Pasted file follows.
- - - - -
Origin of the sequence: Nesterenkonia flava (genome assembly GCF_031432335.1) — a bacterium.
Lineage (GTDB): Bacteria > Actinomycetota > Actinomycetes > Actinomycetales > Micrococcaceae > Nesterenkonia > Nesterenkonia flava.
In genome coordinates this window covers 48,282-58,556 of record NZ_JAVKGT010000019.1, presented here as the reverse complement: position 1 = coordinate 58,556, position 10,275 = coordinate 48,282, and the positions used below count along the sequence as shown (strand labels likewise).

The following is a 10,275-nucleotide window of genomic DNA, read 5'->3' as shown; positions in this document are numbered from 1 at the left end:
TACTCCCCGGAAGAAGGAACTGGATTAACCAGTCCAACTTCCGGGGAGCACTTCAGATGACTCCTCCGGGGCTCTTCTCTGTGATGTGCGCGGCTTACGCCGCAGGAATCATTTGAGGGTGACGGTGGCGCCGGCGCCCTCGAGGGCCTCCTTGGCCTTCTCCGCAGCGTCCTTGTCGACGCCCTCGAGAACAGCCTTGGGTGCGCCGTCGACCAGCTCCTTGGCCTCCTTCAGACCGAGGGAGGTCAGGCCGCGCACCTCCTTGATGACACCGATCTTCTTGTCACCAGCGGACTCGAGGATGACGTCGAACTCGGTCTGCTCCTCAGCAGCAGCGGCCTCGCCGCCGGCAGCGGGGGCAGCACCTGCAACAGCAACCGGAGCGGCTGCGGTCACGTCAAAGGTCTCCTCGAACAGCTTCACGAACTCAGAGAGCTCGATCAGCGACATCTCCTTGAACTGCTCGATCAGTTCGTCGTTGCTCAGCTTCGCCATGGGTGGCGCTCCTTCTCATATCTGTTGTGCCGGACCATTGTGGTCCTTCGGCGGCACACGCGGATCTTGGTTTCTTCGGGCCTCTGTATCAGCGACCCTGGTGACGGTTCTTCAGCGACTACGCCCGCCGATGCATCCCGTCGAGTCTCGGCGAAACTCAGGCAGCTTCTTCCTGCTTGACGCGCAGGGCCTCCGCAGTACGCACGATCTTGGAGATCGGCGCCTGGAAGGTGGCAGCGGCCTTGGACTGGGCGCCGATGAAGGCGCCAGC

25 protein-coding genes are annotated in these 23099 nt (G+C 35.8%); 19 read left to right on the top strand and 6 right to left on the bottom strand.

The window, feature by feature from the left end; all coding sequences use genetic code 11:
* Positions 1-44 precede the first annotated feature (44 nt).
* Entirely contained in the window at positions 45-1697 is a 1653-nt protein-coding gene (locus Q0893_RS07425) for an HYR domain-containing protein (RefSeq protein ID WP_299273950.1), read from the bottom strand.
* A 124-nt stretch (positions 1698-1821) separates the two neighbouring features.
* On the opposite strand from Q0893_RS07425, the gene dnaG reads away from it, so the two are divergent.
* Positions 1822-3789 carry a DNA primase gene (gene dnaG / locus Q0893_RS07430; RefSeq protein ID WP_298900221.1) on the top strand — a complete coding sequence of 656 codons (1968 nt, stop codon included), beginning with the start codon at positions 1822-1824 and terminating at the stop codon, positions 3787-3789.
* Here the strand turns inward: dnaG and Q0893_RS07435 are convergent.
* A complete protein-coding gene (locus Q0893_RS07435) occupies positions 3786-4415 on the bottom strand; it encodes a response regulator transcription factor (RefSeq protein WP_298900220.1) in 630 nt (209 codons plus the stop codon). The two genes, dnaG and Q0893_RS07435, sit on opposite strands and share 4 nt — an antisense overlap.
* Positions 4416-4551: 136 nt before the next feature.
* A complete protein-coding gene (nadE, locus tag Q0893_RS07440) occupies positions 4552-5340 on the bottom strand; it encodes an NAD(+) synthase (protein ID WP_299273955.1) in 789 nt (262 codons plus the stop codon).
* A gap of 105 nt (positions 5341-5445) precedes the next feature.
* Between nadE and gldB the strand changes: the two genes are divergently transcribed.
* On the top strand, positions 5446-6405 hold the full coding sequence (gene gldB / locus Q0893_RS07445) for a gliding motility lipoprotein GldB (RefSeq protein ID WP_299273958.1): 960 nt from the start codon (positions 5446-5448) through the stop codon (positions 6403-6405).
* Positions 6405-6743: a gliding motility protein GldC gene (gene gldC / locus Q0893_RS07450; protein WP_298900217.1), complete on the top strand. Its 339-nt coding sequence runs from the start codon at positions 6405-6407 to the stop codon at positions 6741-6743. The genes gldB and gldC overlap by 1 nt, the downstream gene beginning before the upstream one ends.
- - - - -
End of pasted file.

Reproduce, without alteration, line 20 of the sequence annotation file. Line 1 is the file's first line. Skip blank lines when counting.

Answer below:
* Positions 6405-6743: a gliding motility protein GldC gene (gene gldC / locus Q0893_RS07450; protein WP_298900217.1), complete on the top strand. Its 339-nt coding sequence runs from the start codon at positions 6405-6407 to the stop codon at positions 6741-6743. The genes gldB and gldC overlap by 1 nt, the downstream gene beginning before the upstream one ends.